Few of us buy or send Christmas cards nowadays.
But many of us will remember having our houses decorated with strings of cards in the living room and on our mantelpieces. Scenes of three wise men following the star leading to the Christ Child, shepherds watching their flocks and gazing up at the angelic choir as they sing “peace on earth and good will to all men with whom He is pleased.” And the baby lying in a manger surrounded by a donkey and a couple of sheep.
So much of Jesus’ ministry is about peace. To his disciples he said, “My peace I leave with you” (John 14”27). “For unto us a child is born…and his name shall be called wonderful, Counsellor, Mighty God,” Everlasting Father, Prince of Peace ”(Isaiah 9:6). In most of Paul’s letters to the early churches, he talks about peace. “And the peace of God which passes all understanding will guard your hearts and minds in Christ Jesus.”(Philippians 4:7).
Jesus also said some things quite contradictory. “Do you think I have come to give peace on earth? No, I tell you but rather division” (Luke 12:51). “The way to peace they do not know” (Isaiah 59:8).
And what are we seeing in the world today? Division, strife, wars, corruption ,crime, hate speech – anything but peace. And at Christmas time it gets much worse. Robberies, hijackings, murders, road accidents all seem to increase during the month of December. What did Jesus mean when he spoke about peace?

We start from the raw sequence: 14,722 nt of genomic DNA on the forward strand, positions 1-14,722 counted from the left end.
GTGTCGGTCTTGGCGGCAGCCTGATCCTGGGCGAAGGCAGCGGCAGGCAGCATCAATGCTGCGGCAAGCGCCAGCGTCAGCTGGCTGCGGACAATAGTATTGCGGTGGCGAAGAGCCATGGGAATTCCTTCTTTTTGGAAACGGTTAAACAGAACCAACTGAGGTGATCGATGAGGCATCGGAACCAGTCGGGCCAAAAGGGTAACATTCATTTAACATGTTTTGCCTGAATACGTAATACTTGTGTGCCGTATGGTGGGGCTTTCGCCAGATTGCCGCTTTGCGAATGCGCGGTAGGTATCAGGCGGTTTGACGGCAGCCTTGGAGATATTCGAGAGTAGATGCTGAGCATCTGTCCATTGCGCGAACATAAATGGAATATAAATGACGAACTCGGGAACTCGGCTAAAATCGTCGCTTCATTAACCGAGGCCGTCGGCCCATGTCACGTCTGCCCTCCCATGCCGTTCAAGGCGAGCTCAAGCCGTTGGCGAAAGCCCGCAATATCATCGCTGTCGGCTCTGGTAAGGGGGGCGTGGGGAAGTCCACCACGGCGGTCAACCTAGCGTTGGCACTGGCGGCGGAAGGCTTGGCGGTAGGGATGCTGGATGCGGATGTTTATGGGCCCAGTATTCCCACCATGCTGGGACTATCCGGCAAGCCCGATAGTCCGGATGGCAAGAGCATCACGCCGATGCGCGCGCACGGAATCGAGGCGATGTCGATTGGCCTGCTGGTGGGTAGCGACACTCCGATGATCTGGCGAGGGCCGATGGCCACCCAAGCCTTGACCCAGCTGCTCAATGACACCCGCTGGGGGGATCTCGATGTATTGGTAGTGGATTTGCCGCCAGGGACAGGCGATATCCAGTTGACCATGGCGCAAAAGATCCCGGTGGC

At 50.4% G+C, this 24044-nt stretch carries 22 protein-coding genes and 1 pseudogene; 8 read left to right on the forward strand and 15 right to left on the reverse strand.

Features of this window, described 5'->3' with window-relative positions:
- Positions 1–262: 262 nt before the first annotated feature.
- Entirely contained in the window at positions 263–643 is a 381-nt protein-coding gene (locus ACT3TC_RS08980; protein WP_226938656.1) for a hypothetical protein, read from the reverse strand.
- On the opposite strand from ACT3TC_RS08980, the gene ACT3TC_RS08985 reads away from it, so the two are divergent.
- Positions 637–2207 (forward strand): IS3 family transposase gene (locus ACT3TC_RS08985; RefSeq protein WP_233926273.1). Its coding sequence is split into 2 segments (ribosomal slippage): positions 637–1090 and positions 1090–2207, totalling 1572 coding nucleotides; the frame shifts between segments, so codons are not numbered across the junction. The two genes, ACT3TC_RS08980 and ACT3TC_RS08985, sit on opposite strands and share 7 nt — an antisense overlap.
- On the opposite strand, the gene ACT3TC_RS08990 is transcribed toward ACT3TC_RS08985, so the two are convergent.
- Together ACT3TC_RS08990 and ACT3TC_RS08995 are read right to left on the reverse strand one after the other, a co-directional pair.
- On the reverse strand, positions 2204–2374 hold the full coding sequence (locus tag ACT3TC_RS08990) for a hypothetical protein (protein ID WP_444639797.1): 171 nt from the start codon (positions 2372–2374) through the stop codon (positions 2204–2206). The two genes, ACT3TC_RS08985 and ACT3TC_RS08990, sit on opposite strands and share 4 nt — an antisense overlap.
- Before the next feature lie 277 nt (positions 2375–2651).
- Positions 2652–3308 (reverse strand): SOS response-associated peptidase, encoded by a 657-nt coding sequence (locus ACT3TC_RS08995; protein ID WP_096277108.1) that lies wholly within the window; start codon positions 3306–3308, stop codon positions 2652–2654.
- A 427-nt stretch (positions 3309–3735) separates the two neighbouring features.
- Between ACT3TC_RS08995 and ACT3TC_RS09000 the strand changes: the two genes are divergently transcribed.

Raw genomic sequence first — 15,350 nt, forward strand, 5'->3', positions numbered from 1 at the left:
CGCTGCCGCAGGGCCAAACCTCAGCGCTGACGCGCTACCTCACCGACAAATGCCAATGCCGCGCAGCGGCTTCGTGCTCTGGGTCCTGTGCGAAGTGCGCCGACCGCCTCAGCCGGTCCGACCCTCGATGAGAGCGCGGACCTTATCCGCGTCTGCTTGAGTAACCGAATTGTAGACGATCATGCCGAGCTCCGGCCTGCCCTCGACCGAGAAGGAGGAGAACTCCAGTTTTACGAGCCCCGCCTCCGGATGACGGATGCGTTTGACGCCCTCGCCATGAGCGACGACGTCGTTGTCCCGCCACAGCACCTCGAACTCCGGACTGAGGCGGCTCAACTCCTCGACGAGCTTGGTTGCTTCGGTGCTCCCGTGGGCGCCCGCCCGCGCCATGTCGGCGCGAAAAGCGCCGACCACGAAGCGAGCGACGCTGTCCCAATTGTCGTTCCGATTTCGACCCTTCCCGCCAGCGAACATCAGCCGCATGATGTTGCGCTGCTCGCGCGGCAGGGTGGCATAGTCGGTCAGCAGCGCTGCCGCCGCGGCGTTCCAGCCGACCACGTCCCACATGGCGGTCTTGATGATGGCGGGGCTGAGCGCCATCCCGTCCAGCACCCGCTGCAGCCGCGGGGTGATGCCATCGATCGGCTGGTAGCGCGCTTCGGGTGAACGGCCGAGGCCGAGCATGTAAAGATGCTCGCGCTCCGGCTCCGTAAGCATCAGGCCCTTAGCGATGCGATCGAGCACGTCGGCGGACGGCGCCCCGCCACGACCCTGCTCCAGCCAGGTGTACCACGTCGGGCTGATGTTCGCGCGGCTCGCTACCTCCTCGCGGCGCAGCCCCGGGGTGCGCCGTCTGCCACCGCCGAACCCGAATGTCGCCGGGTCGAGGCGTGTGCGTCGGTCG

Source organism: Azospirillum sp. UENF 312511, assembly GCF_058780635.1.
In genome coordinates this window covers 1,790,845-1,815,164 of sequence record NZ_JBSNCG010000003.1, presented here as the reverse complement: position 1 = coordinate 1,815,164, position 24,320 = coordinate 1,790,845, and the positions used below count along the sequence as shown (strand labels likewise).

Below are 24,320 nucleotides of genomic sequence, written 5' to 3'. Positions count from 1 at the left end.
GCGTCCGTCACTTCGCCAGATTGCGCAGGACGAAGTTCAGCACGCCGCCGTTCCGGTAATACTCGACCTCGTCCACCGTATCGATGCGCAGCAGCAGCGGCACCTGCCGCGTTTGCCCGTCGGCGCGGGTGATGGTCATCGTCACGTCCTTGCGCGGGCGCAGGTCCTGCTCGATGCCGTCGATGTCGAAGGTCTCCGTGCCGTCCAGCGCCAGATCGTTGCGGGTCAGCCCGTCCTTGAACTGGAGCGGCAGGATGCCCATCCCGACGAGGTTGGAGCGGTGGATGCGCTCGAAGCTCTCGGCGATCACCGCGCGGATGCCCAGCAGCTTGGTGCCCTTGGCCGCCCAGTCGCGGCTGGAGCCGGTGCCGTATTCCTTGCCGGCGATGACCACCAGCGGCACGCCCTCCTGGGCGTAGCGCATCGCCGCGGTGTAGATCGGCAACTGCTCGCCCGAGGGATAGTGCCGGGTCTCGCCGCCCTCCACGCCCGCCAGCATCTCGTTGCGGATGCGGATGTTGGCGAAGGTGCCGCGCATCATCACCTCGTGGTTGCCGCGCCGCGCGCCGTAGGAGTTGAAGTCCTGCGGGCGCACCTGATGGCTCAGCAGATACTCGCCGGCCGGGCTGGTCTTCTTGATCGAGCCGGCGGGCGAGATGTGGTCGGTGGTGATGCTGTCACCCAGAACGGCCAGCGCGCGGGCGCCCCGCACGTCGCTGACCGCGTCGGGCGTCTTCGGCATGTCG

In Paul’s letter to the Galatians, he lists peace among the fruits of God’s Holy Spirit (5:22). This Spirit was given to those who followed Jesus, those who believed in him and obeyed him. Of all who heard Jesus and witnessed those many miracles, relatively few remained together on the day of Pentecost. It was these and others converted by Peter’s sermon that day who received the Holy Spirit and who understood what peace was about.
As Christians today and ambassadors for Christ, we are called to be “ pockets of peace” around the world until the Prince of Peace returns. In the meantime we can truly celebrate the birth of the Saviour with great joy, even if there’s not a Christmas card in sight.